Facts on the hydraulic fracturing process

A couple weeks ago, I pointed to a U.K. Parliamentary study that found that hydraulic fracturing – a method that’s enabling greater production of natural gas in shale and other formations – poses no more risk to the environment or water supplies than any other oil and gas production technique.

What’s most important about hydraulic fracturing (or “fracking”), the study found, is ensuring that proper well design and water-handling procedures are rigorously applied at every well.

The finding is just the latest confirmation of what the U.S. Ground Water Protection Council and others have found in their studies of hydraulic fracturing:

“Taken together, state and federal requirements, along with the technologies and practices developed by industry, serve to protect human health and help reduce environmental impacts from shale gas operations,” the Ground Water Protection Council said in a primer prepared for the Department of Energy in 2009.

But public questions remain, and I think many people might be wondering, “So what exactly does ‘proper well design’ mean?”

To answer that question, we recently developed an animation to show how a natural gas well is drilled, the safety measures that are in place to protect groundwater, and what actually takes place during hydraulic fracturing.



You can take a “tour” of the well by playing the video here, or you can view it on ExxonMobil’s YouTube channel. Let’s walk through the basic phases of natural gas production:

  • Preparing for drilling (4 to 8 weeks): This phase involves securing a drilling rig, conducting final tests and environmental analyses, and securing all permits to ensure drilling is done in accordance with regulations. This is also the time we use to implement our own safety and operational plans on top of those required by the government – such as planning for proper management of the project, ensuring plans incorporate responsible practices, and reviewing procedures with employees and contractors.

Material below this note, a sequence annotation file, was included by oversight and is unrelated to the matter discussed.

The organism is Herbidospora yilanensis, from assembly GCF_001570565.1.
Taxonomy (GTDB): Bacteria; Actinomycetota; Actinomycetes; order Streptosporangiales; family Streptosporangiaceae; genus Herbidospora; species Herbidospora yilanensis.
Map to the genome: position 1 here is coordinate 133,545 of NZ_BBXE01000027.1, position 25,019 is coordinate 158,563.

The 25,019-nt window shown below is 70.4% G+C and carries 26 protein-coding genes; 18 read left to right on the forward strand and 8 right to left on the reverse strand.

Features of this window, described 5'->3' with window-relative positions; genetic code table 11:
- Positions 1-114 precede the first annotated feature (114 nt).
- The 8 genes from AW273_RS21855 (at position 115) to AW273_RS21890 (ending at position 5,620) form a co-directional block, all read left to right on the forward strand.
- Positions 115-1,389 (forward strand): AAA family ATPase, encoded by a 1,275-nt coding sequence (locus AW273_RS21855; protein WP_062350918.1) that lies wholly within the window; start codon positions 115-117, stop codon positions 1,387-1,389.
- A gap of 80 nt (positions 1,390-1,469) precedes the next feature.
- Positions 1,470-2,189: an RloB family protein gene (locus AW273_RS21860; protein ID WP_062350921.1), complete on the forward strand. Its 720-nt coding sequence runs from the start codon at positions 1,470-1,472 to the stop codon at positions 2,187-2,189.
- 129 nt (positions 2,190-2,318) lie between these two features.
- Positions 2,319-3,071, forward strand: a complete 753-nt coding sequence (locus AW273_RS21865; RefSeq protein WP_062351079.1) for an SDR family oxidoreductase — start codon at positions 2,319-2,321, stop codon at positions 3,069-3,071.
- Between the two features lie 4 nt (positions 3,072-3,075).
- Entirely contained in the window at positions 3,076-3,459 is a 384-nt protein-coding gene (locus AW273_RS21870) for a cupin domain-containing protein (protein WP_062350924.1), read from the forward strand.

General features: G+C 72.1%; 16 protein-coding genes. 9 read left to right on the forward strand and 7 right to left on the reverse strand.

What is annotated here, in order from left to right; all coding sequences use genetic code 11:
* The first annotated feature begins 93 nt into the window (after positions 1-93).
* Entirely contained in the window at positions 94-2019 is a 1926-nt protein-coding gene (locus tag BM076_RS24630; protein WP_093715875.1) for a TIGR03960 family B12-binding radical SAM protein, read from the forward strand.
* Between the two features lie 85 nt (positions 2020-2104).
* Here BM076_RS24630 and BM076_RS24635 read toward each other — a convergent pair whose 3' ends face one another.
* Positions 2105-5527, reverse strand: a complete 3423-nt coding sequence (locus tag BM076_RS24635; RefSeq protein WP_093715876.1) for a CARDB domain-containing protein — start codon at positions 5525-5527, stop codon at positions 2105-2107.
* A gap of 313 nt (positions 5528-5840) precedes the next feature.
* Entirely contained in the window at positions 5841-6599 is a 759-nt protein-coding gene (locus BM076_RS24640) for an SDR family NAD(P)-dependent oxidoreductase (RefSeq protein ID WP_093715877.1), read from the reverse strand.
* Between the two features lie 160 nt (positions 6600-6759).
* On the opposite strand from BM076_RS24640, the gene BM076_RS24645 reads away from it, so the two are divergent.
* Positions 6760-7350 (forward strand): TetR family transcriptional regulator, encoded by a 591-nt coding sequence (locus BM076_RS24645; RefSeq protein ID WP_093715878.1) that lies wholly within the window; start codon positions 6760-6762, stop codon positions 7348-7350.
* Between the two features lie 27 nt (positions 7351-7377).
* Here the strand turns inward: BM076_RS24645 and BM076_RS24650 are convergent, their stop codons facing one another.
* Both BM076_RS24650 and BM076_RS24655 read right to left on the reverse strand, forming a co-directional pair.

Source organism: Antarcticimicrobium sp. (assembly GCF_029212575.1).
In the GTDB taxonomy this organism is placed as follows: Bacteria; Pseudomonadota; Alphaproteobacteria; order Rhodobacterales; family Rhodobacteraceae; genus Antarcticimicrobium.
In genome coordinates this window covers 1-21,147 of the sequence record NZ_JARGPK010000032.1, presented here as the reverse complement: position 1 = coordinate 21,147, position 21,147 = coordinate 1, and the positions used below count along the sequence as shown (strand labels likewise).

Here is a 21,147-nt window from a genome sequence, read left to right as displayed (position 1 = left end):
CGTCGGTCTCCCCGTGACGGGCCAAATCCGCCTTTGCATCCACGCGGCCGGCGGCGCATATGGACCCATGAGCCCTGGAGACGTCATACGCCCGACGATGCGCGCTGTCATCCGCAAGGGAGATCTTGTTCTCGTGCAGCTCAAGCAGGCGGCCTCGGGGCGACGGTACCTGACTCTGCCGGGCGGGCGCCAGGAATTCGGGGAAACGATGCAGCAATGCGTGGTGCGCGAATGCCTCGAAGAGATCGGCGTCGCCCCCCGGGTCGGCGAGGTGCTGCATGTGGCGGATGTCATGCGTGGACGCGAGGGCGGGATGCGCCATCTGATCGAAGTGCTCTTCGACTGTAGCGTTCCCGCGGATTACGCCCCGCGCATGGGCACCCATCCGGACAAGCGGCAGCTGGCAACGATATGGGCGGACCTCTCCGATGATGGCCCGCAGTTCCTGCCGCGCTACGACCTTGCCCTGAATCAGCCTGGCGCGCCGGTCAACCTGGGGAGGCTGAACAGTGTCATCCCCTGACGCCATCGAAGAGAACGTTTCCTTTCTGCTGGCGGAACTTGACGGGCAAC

• Rig work (4 to 5 weeks): This involves constructing the drilling rig and drilling the well. As professionals drill the well, they install a series of protective steel-and-cement layers that maintain the integrity of the well and protect the surrounding formations. In the upper part of the well, multiple layers of cement and steel casing are installed to create an impermeable barrier between the well and groundwater zones. Drillers also use casing deeper in the well to ensure its integrity and to isolate natural gas formations from the surrounding areas. Engineers and technicians test and monitor each layer of casing and cement to ensure the integrity of the well and the quality of the protective casings.
  • Hydraulic fracturing (2 to 5 days): Hydraulic fracturing is a technique used relatively briefly during the well completion process. It often takes place a mile or more below groundwater supplies. Shale rock has gas trapped in pores smaller than the width of a hair, so we must create a network of small fissures in the rock to release the gas. This involves injecting a mixture of 90 percent water, 9.5 percent sand, and 0.5 percent chemicals (that in part prevent bacterial growth and reduce friction) into the well at high pressures to keep the fissures open, which allows the gas to flow. Again, the activity is continuously monitored. Experts monitor data such as injection pressure and flow rates during the process to ensure that everything is going according to plan.
  • Producing natural gas (25 to 40 years):  Once a well is drilled and completed over the course of a few months, it is ready for production. Everything is dismantled except for a four-to-six-foot well-head and the local processing facilities that connect to gas lines that eventually run to the national distribution network.  A natural gas well can produce gas for up to four decades, and all the while it’s monitored to ensure continual well integrity.

While public discussion is focused on the safety of hydraulic fracturing, those of us in the energy industry remain focused on making sure every step of the process – from set-up to drilling to fracturing to producing – is conducted safely and responsibly.

The industry has used hydraulic fracturing on more than 1 million wells over the course of 60 years. And we don’t count on a successful track record alone; we rigorously implement safety and environmental plans at every site and seek continuous improvements.

Unfortunately, the facts on hydraulic fracturing have been overshadowed by inaccurate accounts of natural gas production – the documentary GasLand is just one example (take a look at Energy In Depth’s debunking of the claims made in this film).

So moving forward, what do we need to do to have a rational discussion about natural gas development, including hydraulic fracturing?

Those of us in the industry can help by explaining what we do and how we do it safely – in terms that everyone can understand.

Those in local, state and federal governments can help by creating sound policies based on scientific study and fact, not unfounded claims.

And, the American public can help by looking at all sides of the debate and insisting on a facts-based discussion.

At a major energy speech back in March, President Obama said, “the potential for natural gas is enormous.” Potential can only become production if we separate fact from fiction in the hydraulic fracturing debate.